Guitar Hero III: Legends of Rock
Show of hands: Has anyone not heard of Guitar Hero at this point?
You sir, in the back row clutching the Ratt cassette — you're the only one? All right, pal, here's your recap: Guitar Hero is the most popular music-based game ever made. It comes with a plastic guitar controller, with which players noodle along to the sounds of every band from the Ramones to the Strokes. For this they earn points and adoration from a virtual crowd of lighter-waving goofballs, and sometimes from actual goofballs: Guitar Hero has supplanted Golden Tee as the barroom pastime of choice.
The fact that game geeks and soccer moms alike threw down $90 for Guitar Hero's sequel proved the game remains as popular as horny groupies and free beer. And now, as predictable as a KISS reunion, Guitar Hero III: Legends of Rock is upon us. But is it worth yet another 90 bucks? For what you would've spent on all three games — plus the Guitar Hero Encore: Rocks the '80s expansion — you could've bought an actual Fender Strat by now, written a million-dollar single and dated Winona Ryder.
GH III, however, turns out to be much more than just a new set list — it's easily the best entry in the franchise. Your toughest decision may be whether to buy now or hold out for the $160 Rock Band game, which boasts drums, guitar, bass and a microphone. Until the major labels come calling, you'll be hard-pressed to afford both.
The first thing you'll notice about GH III is there's not a cruddy song to be found here — unlike its predecessor, which burdened us with the yawn rock of Matthew Sweet, among others.
Cooler yet: The bulk of the 71 songs — including tracks from Weezer, Iron Maiden, Metallica and Pearl Jam — are by the actual artists this time, not cover bands. In a brilliant make-good for GH II's sucktastic Zack de la Rocha impersonator, GH III offers both "Bulls on Parade" performed by Rage Against the Machine and guitarist Tom Morello as a playable character.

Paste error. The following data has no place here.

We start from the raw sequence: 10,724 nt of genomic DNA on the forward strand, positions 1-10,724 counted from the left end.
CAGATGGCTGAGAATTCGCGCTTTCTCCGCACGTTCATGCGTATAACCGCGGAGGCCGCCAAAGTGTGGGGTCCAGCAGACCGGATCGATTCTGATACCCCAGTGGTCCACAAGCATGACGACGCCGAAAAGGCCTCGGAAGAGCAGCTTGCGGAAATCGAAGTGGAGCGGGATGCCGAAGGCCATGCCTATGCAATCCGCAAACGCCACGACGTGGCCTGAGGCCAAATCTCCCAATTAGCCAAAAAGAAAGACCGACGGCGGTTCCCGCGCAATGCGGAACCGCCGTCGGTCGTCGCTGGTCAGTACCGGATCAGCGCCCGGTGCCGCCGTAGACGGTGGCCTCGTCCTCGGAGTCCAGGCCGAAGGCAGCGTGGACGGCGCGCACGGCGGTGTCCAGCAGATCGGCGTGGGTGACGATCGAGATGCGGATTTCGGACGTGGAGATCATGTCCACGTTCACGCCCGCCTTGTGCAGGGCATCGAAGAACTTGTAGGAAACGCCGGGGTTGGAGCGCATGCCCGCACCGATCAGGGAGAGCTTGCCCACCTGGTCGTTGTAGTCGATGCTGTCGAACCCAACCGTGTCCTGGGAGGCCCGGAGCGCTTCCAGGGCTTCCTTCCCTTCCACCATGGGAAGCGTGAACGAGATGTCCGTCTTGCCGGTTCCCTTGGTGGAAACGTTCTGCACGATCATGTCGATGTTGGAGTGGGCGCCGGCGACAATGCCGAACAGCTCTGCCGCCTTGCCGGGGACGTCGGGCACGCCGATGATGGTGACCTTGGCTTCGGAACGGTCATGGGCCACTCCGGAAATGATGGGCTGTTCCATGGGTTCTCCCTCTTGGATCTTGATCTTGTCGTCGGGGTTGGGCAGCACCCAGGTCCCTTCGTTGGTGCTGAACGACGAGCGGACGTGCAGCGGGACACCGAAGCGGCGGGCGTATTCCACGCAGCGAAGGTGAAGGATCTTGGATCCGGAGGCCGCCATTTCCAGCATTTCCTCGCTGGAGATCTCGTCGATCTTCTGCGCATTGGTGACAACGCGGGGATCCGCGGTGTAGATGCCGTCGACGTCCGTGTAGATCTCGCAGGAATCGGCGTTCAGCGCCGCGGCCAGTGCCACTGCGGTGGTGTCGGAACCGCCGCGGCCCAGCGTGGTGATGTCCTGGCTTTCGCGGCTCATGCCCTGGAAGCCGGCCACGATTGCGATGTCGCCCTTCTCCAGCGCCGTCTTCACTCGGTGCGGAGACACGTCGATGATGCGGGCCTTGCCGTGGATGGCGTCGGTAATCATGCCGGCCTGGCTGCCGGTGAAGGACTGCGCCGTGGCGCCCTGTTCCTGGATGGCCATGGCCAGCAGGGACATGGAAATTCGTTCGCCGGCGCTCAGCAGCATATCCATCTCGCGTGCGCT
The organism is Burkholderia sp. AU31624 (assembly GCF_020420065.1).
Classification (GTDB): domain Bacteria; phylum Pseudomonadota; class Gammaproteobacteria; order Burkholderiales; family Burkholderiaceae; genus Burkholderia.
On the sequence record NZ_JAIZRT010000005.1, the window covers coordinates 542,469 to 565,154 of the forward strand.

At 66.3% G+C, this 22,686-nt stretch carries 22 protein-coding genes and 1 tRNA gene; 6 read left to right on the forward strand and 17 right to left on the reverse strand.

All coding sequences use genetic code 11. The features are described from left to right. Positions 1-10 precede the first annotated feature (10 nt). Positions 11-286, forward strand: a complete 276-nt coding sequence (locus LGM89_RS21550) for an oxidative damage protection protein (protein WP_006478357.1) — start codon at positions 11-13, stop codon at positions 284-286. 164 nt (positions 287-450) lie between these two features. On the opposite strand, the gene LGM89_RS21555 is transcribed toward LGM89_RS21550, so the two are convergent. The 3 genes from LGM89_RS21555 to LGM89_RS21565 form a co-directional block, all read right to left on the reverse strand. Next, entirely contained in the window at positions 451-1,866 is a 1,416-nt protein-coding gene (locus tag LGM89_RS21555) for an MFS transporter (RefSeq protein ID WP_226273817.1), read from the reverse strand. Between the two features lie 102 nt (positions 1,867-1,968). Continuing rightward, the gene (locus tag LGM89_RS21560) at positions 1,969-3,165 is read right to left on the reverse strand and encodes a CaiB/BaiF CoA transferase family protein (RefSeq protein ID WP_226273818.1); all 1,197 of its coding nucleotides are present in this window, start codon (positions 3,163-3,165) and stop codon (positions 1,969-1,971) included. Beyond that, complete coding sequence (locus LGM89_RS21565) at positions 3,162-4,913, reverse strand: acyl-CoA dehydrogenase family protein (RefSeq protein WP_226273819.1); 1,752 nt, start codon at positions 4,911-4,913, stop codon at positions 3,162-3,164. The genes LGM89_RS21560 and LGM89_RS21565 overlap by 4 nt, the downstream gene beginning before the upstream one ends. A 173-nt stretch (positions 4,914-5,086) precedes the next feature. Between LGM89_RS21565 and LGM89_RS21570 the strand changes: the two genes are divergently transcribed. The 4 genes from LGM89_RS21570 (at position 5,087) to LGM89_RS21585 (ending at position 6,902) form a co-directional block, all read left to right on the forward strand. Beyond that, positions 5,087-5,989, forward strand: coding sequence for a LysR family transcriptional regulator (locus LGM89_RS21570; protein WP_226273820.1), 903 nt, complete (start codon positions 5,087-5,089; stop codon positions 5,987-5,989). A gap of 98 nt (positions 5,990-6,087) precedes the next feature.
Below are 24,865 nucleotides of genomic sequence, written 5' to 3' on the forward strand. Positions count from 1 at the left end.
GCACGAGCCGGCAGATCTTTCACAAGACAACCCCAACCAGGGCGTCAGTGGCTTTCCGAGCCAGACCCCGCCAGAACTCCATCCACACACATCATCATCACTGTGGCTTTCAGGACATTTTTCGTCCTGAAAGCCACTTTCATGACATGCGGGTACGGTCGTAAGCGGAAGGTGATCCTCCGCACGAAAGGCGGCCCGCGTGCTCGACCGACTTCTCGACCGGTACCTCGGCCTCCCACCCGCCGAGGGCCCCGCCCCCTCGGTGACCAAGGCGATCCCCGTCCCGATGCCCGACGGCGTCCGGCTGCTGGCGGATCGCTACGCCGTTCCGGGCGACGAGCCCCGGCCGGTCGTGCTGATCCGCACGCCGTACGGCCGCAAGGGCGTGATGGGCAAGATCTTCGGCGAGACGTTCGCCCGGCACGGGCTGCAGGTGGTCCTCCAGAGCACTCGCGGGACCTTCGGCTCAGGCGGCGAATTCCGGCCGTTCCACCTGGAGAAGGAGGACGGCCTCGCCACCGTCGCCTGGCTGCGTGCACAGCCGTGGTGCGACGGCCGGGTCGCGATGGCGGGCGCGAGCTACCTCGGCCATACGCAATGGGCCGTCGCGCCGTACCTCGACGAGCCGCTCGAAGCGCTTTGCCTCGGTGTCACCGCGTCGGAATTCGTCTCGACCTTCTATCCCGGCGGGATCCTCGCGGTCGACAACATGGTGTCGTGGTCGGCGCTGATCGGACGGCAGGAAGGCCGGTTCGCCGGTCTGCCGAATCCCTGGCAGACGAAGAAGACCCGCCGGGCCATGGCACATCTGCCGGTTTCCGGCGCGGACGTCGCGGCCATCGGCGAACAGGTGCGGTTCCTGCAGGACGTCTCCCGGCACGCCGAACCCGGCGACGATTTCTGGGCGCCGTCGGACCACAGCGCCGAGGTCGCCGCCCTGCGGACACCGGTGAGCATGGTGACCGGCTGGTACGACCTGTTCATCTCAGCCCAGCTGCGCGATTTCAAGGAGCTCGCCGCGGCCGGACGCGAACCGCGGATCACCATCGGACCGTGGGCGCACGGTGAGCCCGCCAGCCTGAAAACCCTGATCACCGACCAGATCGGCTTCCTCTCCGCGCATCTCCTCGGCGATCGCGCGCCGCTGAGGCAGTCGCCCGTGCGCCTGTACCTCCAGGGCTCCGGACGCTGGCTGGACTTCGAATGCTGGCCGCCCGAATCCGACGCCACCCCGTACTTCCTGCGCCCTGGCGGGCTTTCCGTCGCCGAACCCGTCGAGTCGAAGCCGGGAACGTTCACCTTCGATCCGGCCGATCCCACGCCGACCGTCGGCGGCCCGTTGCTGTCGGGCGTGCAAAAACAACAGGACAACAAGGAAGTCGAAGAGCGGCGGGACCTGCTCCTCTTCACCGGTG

The cameos are fun, but they also serve the game play: To unlock rockers like Slash from Guns N' Roses, you first have to outshred them in the incredibly cool Guitar Battle mode. A welcome twist on standard head-to-head action, Guitar Battle lets you collect devious power-ups as you play: Collect one, and a thrust of your guitar causes your opponent to fumble notes. It's hard enough to play Slayer's "Reign in Blood" on Expert, but these virtual banana peels make it nerve-shattering.
It's also in Battle mode that GH III outshines the last game's epic "Free Bird" finale. This time, you'll battle Satan himself for your very soul, to a punked-up version of "The Devil Went Down to Georgia." Think Crossroads starring Ralph Macchio, without all the bothersome Ralph Macchio.
And speaking of soul-selling, one of the only complaints here is the whorish product placement, which effortlessly goes to 11. The Dead Kennedys and Sex Pistols (who re-recorded "Anarchy in the U.K." for this game) would sooner cut off their bollocks than play on a Pontiac-sponsored, Red Bull-littered stage.
Guitar Hero sequels continue to succeed because they listen to their fans — a Cooperative Career Mode, online head-to-head play, interchangeable faceplates and the so-difficult-it's-laughable fan-favorite song "Through the Fire and Flames" by Dragonforce all debut here. Soon, Rock Band might make the inevitable Guitar Hero IV as irrelevant as, say, Foreigner's 4. But the third time, at least, is a charm.
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